THE state government will reassess Gunnedah’s claims to receiving crucial infrastructure funding after grossly miscalculating the impact of mining on the region.
Gunnedah Shire Council this week once again failed to qualify for Resources for Regions money despite millions in mining royalties being generated in the shire.
Tamworth MP Kevin Anderson called a meeting at Parliament House in Sydney yesterday to secure assurances the Department of Trade and Investment will review its decision.
“There is no doubt that Gunnedah is impacted by mining in various ways and they should be included in the Resources for Regions program,” he said.
The state government grants a portion of the royalties to help local government areas (LGAs) cope with the demands on their infrastructure from the mining industry.
Only 11 LGAs throughout the state, including Narrabri, which has received $18 million, are currently eligible under the criteria to apply for the Resources for Regions funding.
But Gunnedah Shire Council maintains its ranking as the 21st “most mining-affected” area does not reflect the true burden of the industry on its infrastructure.
It says the government’s assessment stated the shire is subject to only 40 truck movements a day when the real figure is in excess of 740.
The council also claims the government underestimated the significance of mining-related employment in the shire, which the Minerals Council places at 20.2 per cent.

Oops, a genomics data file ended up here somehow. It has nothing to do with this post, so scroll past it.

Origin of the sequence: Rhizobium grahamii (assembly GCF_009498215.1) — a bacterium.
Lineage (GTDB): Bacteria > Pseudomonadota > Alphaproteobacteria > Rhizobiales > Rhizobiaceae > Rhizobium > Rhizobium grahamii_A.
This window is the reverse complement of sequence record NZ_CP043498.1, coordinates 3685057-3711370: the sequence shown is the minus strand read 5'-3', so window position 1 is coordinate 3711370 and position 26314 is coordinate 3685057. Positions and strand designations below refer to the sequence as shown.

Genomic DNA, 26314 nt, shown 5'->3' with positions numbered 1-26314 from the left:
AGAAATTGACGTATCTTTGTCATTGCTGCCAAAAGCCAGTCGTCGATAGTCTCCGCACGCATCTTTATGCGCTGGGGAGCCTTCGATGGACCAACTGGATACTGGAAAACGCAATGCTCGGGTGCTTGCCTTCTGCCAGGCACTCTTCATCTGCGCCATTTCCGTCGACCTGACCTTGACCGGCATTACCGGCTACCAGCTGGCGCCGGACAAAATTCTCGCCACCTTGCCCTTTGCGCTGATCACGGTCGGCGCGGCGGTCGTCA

Gunnedah mayor Owen Hasler said he welcomed the opportunity to compile a new submission to go before the department for assessment.
“The data used by the government in their assessment differs greatly from what actually happens on the ground, particularly relating to truck movements and population related to mining,” he said.
Gunnedah’s quest to receive its rightful slice of the mining boom pie has attracted support from several key industry groups, including the Association of Mining Related Councils (AMRC) and NSW Farmers.
Councillor Col Mitchell of the AMRC, which represents 24 councils, said it had been lobbying deputy premier Andrew Stoner to include more LGAs.
“It is disappointing other member councils in emerging coal and mineral mining areas around the state have not been included under the criteria,” he said.
NSW Farmers president Fiona Simson, who sits on the Infrastructure NSW panel that allocates funding, said more money was needed for regional communities.
She said that although the state government was providing about $160 million to the 11 LGAs over four years, it represented a fraction of the royalties paid by mines.
“We all know that mining companies contribute a much greater amount of royalties to the government than that which is being poured back into the community,” she said.